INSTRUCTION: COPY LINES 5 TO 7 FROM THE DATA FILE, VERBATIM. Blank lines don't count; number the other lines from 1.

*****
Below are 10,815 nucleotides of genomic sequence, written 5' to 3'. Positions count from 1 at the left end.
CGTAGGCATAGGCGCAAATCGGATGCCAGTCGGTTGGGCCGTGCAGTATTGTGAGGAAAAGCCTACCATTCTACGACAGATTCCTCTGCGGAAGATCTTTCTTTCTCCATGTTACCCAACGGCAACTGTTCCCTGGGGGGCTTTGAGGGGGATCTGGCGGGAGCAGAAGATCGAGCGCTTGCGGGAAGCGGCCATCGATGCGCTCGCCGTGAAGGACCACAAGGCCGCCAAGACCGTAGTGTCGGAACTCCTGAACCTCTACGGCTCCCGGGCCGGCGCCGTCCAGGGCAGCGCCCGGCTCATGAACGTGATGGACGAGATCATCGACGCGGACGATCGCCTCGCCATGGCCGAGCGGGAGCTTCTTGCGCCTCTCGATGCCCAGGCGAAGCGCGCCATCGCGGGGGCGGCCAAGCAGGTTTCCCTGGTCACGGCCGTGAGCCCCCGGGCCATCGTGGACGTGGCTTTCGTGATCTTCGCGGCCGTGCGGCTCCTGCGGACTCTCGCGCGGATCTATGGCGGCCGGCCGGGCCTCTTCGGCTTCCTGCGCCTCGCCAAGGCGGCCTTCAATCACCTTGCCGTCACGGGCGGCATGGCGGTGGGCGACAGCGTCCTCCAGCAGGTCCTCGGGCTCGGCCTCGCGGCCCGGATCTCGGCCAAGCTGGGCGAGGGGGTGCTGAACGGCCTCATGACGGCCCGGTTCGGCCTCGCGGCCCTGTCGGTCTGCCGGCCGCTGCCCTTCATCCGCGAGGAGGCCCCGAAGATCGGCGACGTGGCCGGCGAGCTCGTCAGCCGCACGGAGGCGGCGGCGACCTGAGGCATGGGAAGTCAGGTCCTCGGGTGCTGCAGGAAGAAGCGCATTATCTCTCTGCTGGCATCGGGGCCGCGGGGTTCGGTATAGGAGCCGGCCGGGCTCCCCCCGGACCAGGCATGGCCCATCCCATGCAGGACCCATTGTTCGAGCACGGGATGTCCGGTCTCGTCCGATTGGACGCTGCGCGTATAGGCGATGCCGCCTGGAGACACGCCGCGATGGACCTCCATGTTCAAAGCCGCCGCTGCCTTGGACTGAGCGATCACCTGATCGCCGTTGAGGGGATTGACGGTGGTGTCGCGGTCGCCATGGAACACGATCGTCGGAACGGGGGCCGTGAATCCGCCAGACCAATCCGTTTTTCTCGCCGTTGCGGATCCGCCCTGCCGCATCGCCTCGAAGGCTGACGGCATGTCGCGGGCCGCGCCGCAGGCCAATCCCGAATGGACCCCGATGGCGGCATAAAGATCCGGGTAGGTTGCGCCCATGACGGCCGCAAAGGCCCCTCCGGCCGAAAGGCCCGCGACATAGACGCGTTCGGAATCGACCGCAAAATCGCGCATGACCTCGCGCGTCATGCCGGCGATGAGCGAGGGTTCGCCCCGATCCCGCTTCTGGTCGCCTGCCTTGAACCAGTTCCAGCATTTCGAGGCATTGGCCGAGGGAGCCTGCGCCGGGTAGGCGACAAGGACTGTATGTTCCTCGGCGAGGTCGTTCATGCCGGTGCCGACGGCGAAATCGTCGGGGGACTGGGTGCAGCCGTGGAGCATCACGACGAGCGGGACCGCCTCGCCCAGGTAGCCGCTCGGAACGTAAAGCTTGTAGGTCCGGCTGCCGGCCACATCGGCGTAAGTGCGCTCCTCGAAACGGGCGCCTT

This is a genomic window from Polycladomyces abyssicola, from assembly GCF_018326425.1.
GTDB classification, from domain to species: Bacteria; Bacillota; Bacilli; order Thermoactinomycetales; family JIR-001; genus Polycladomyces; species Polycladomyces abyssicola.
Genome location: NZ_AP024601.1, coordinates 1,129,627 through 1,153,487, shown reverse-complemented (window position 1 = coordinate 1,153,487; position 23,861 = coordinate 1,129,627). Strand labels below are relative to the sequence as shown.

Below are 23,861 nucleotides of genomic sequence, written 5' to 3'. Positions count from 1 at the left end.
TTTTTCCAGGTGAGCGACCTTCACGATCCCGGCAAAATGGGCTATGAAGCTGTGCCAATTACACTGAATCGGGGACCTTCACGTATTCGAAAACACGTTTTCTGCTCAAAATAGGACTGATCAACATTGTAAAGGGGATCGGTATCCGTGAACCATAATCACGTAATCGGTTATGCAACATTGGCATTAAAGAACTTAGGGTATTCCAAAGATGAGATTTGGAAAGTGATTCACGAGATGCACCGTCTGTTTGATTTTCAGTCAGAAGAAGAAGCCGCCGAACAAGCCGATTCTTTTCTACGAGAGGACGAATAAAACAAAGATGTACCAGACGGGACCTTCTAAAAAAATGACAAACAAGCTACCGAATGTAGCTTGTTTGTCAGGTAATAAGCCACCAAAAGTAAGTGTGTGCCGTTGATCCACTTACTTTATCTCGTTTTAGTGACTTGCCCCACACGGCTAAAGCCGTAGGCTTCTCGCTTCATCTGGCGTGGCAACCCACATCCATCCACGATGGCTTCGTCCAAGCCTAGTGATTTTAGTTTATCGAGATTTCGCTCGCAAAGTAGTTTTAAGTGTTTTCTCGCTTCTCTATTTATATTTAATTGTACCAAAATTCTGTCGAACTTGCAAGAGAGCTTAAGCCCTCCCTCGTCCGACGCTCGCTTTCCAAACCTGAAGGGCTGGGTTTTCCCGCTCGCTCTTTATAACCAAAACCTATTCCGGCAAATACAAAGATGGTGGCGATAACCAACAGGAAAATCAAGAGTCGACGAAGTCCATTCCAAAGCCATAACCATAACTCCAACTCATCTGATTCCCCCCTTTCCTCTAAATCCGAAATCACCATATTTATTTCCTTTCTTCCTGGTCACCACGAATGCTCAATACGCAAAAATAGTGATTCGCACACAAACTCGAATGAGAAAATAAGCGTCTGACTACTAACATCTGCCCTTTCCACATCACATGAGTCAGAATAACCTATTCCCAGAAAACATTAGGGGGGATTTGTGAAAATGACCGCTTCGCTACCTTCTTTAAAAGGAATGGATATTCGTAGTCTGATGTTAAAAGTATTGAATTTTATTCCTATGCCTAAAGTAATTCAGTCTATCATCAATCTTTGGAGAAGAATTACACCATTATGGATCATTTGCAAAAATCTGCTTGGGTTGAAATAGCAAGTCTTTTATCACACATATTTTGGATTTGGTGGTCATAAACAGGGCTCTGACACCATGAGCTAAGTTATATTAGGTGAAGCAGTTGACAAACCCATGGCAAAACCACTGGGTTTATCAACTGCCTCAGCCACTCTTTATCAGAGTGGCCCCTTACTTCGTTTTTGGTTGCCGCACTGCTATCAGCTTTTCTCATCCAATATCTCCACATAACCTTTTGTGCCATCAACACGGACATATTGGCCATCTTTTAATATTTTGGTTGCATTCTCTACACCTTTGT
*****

Genome location: NZ_AP024601.1, coordinates 1,129,627 through 1,153,487, shown reverse-complemented (window position 1 = coordinate 1,153,487; position 23,861 = coordinate 1,129,627). Strand labels below are relative to the sequence as shown.

Below are 23,861 nucleotides of genomic sequence, written 5' to 3'. Positions count from 1 at the left end.
TTTTTCCAGGTGAGCGACCTTCACGATCCCGGCAAAATGGGCTATGAAGCTGTGCCAATTACACTGAATCGGGGACCTTCACGTATTCGAAAACACGTTTTCTGCTCAAAATAGGACTGATCAACATTGTAAAGGGGATCGGTATCCGTGAACCATAATCACGTAATCGGTTATGCAACATTGGCATTAAAGAACTTAGGGTATTCCAAAGATGAGATTTGGAAAGTGATTCACGAGATGCACCGTCTGTTTGATTTTCAGTCAGAAGAAGAAGCCGCCGAACAAGCCGATTCTTTTCTACGAGAGGACGAATAAAACAAAGATGTACCAGACGGGACCTTCTAAAAAAATGACAAACAAGCTACCGAATGTAGCTTGTTTGTCAGGTAATAAGCCACCAAAAGTAAGTGTGTGCCGTTGATCCACTTACTTTATCTCGTTTTAGTGACTTGCCCCACACGGCTAAAGCCGTAGGCTTCTCGCTTCATCTGGCGTGGCAACCCACATCCATCCACGATGGCTTCGTCCAAGCCTAGTGATTTTAGTTTATCGAGATTTCGCTCGCAAAGTAGTTTTAAGTGTTTTCTCGCTTCTCTATTTATATTTAATTGTACCAAAATTCTGTCGAACTTGCAAGAGAGCTTAAGCCCTCCCTCGTCCGACGCTCGCTTTCCAAACCTGAAGGGCTGGGTTTTCCCGCTCGCTCTTTATAACCAAAACCTATTCCGGCAAATACAAAGATGGTGGCGATAACCAACAGGAAAATCAAGAGTCGACGAAGTCCATTCCAAAGCCATAACCATAACTCCAACTCATCTGATTCCCCCCTTTCCTCTAAATCCGAAATCACCATATTTATTTCCTTTCTTCCTGGTCACCACGAATGCTCAATACGCAAAAATAGTGATTCGCACACAAACTCGAATGAGAAAATAAGCGTCTGACTACTAACATCTGCCCTTTCCACATCACATGAGTCAGAATAACCTATTCCCAGAAAACATTAGGGGGGATTTGTGAAAATGACCGCTTCGCTACCTTCTTTAAAAGGAATGGATATTCGTAGTCTGATGTTAAAAGTATTGAATTTTATTCCTATGCCTAAAGTAATTCAGTCTATCATCAATCTTTGGAGAAGAATTACACCATTATGGATCATTTGCAAAAATCTGCTTGGGTTGAAATAGCAAGTCTTTTATCACACATATTTTGGATTTGGTGGTCATAAACAGGGCTCTGACACCATGAGCTAAGTTATATTAGGTGAAGCAGTTGACAAACCCATGGCAAAACCACTGGGTTTATCAACTGCCTCAGCCACTCTTTATCAGAGTGGCCCCTTACTTCGTTTTTGGTTGCCGCACTGCTATCAGCTTTTCTCATCCAATATCTCCACATAACCTTTTGTGCCATCAACACGGACATATTGGCCATCTTTTAATATTTTGGTTGCATTCTCTACACCTTTGT